The at least one infrared-reflective material is preferably applied in powder form. Preferably, the powder of the at least one infrared-reflective material has an average particle size and particle size distribution-such that the gaps between the roofing granules deposited on the bitumen-coated web are effectively covered by the powder of the at least one infrared-reflective material. Preferably, the powder of the at least one infrared-reflective material has an average particle size between about 0.1 micron and about 250 microns, more preferably between about 0.2 micron and about 100 microns, and even more preferably between about 0.3 micron and 50 microns. Presently preferred pearlescent pigments have an average particle size of about 20 microns, while presently preferred titanium dioxide pigments have an average particle size in the range from about 0.3 microns to 1 micron. Alternatively, the preferred particle size of the at least one infrared-reflective material can be characterized in terms of material passing through standard mesh sizes. Thus, it is preferred that the at least one infrared-reflective material have a particle size such that the material pass 60 mesh, more preferably 140 mesh, and still more preferably 270 mesh.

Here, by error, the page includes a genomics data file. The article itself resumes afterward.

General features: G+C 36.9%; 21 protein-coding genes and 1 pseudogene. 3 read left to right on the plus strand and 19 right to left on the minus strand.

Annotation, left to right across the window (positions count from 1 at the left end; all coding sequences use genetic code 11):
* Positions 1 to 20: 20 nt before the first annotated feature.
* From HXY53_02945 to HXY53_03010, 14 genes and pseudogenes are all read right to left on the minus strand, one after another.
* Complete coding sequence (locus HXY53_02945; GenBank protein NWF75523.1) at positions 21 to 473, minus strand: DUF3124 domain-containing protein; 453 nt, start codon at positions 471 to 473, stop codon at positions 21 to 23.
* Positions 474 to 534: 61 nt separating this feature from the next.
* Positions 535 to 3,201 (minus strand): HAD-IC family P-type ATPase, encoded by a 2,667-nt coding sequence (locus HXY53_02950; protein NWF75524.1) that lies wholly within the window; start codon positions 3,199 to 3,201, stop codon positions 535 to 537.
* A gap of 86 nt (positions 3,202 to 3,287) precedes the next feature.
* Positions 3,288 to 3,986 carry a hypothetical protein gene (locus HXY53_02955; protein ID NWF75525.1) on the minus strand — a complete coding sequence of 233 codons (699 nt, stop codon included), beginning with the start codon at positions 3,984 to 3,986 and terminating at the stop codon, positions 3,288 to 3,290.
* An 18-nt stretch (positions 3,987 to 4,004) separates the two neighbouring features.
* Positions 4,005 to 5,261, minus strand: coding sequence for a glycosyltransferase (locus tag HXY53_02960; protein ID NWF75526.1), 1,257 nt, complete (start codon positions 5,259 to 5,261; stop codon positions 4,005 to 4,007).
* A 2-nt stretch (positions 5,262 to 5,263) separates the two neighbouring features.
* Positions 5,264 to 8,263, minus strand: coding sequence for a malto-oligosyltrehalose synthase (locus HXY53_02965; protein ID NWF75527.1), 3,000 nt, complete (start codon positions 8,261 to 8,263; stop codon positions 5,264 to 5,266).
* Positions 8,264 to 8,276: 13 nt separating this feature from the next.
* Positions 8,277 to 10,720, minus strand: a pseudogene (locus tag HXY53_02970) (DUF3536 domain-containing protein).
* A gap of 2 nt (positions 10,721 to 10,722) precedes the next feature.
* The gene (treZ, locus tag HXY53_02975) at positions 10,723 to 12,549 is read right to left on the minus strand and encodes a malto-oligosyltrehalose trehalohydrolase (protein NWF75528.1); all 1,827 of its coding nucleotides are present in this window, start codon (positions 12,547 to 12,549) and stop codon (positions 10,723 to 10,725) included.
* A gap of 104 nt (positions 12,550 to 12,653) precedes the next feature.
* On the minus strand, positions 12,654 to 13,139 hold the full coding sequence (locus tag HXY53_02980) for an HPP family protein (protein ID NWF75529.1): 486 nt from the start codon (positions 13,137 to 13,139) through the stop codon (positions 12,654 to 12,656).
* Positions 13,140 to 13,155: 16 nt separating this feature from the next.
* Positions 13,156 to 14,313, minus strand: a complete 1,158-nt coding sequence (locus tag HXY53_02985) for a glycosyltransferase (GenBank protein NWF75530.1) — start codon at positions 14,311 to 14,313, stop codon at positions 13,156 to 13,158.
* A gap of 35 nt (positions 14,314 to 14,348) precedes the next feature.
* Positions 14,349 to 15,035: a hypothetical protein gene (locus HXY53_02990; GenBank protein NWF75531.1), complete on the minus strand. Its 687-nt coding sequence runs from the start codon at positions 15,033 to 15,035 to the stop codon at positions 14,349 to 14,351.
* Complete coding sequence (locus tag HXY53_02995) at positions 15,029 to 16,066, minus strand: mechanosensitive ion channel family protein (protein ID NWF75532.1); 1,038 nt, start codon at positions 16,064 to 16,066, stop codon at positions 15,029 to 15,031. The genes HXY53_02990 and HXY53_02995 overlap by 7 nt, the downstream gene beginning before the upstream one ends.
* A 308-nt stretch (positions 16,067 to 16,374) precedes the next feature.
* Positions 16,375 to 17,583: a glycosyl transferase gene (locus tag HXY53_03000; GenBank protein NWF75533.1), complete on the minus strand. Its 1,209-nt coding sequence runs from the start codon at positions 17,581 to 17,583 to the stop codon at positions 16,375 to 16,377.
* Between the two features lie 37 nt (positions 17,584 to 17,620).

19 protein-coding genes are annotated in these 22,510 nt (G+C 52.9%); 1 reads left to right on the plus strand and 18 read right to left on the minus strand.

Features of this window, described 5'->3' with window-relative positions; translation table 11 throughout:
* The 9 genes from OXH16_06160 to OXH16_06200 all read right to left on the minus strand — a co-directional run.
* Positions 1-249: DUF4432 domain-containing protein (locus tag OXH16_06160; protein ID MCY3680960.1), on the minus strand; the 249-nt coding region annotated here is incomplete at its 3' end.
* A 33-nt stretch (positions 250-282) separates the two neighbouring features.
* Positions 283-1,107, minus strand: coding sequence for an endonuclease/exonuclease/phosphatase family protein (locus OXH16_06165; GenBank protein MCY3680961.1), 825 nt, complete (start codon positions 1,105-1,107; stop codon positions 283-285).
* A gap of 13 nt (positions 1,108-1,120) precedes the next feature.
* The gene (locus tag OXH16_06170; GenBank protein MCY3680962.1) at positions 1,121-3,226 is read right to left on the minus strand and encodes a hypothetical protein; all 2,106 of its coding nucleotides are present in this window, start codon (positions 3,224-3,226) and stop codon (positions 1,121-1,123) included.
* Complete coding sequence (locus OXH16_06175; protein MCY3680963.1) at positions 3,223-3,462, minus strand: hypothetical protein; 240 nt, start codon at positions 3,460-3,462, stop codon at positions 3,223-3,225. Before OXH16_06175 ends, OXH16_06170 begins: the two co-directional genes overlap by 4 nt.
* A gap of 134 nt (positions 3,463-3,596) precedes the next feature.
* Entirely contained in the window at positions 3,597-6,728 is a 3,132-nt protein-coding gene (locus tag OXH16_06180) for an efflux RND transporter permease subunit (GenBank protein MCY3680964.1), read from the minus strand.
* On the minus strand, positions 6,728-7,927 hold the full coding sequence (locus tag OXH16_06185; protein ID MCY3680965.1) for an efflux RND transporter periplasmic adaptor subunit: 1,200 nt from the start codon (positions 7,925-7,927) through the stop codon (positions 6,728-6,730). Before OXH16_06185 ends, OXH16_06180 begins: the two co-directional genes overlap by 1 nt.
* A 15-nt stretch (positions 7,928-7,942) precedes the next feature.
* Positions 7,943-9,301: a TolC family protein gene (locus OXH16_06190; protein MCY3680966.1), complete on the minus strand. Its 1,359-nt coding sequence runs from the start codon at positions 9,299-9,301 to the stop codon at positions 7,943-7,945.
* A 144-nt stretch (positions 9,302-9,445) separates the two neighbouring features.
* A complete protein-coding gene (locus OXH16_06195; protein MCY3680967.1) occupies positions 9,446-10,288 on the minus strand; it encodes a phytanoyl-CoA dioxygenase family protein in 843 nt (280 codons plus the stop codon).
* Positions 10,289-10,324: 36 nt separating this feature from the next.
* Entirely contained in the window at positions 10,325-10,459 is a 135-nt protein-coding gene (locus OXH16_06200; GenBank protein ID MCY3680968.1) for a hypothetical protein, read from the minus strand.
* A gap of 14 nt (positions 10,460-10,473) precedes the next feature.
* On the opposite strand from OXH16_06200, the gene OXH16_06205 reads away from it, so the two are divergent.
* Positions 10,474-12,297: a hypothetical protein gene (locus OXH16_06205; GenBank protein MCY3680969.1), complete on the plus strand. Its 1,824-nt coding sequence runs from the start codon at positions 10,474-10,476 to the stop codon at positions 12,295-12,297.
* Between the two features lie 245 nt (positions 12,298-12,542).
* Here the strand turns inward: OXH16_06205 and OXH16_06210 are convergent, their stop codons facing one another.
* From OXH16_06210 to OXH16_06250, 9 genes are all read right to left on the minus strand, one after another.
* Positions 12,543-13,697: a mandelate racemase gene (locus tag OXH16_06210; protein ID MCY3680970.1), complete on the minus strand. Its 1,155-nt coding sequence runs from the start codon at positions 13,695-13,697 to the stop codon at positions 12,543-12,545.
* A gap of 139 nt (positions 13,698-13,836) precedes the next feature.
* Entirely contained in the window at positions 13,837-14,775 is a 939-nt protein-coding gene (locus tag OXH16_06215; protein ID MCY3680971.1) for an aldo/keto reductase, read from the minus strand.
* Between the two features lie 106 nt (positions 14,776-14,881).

The rate of application of the infrared-reflective material to the bitumen-coated web depends upon a variety of factors, including the particle size of the infrared-reflective material, the morphology of the infrared-reflective material, et al. Preferably, the infrared-reflective material is applied to the surface of the bitumen-coated web at a rate sufficient to provide substantial coverage of the surface of the bitumen-coated web by the at least one powder of infrared-reflective material. In particular, it is presently preferred that the at least one powder of infrared-reflective material be applied at a rate sufficient to cover at least about 80 percent of the surface of the bitumen-coated web, more preferably, at least about 85 percent of the surface of the bitumen-coated web, and yet more preferably at least about 90 percent of the surface of the bitumen-coated web, as determined by a suitable technique, depending on the average particle size of the particles. It is particularly preferred that the portion of the surface of the bitumen-coated web exposed after the application of roofing granules has substantial coverage by the at least one powder of infrared-reflective material. For example, particle surface coverage can be measured using image analysis of optical micrographs, such as optical micrographs obtained at a magnification of 200× using polarized light using a CCD camera (Sony 950MD) and subsequently digitized to a 16-bit gray scale image using suitable software, such as Image-Pro Plus from Media Cybernetics, Inc., Silver Spring, Md. 20910. In this technique, the shingle surface area is recorded in a black and white image using a CCD camera fitted to a microscope. The image can then be separated into an asphalt coating portion and a granule-covered portion using the threshold method in gray scale. The amount of granule coverage can then be calculated by the image analysis software based upon the number of pixels with a gray scale above the threshold level divided by the total number of pixels in the image. A similar technique could be employed to determine the amount of infrared-reflective material coverage. Alternatively, when the infrared-reflective material has an average particle size below the working range of a light microscope, a scanning electron microscope can be used in conjunction with elemental analysis of the surface area mapped by the SEM to assess surface coverage.